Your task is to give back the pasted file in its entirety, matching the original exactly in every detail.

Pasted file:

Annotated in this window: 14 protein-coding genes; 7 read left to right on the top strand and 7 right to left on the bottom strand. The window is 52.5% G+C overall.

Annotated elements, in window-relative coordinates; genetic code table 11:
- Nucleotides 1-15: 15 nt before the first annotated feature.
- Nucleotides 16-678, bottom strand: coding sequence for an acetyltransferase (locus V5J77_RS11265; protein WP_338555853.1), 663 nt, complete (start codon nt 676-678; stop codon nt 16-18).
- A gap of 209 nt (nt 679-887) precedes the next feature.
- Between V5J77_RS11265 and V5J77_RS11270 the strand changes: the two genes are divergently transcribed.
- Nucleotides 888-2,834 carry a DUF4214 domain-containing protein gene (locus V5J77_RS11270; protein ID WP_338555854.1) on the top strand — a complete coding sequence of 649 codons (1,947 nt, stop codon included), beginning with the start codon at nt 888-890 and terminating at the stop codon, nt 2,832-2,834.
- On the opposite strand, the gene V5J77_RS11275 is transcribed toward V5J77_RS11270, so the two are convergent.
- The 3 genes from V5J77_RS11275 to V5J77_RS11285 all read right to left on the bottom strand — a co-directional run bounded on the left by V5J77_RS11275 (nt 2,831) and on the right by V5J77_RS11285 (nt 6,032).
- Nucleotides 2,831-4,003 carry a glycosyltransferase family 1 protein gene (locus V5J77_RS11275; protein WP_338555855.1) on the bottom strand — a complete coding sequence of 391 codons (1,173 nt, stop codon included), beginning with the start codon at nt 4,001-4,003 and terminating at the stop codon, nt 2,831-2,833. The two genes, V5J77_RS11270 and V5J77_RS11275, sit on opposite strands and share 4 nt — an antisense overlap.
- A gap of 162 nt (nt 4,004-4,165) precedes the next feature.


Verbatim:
Annotated in this window: 14 protein-coding genes; 7 read left to right on the top strand and 7 right to left on the bottom strand. The window is 52.5% G+C overall.

Annotated elements, in window-relative coordinates; genetic code table 11:
- Nucleotides 1-15: 15 nt before the first annotated feature.
- Nucleotides 16-678, bottom strand: coding sequence for an acetyltransferase (locus V5J77_RS11265; protein WP_338555853.1), 663 nt, complete (start codon nt 676-678; stop codon nt 16-18).
- A gap of 209 nt (nt 679-887) precedes the next feature.
- Between V5J77_RS11265 and V5J77_RS11270 the strand changes: the two genes are divergently transcribed.
- Nucleotides 888-2,834 carry a DUF4214 domain-containing protein gene (locus V5J77_RS11270; protein ID WP_338555854.1) on the top strand — a complete coding sequence of 649 codons (1,947 nt, stop codon included), beginning with the start codon at nt 888-890 and terminating at the stop codon, nt 2,832-2,834.
- On the opposite strand, the gene V5J77_RS11275 is transcribed toward V5J77_RS11270, so the two are convergent.
- The 3 genes from V5J77_RS11275 to V5J77_RS11285 all read right to left on the bottom strand — a co-directional run bounded on the left by V5J77_RS11275 (nt 2,831) and on the right by V5J77_RS11285 (nt 6,032).
- Nucleotides 2,831-4,003 carry a glycosyltransferase family 1 protein gene (locus V5J77_RS11275; protein WP_338555855.1) on the bottom strand — a complete coding sequence of 391 codons (1,173 nt, stop codon included), beginning with the start codon at nt 4,001-4,003 and terminating at the stop codon, nt 2,831-2,833. The two genes, V5J77_RS11270 and V5J77_RS11275, sit on opposite strands and share 4 nt — an antisense overlap.
- A gap of 162 nt (nt 4,004-4,165) precedes the next feature.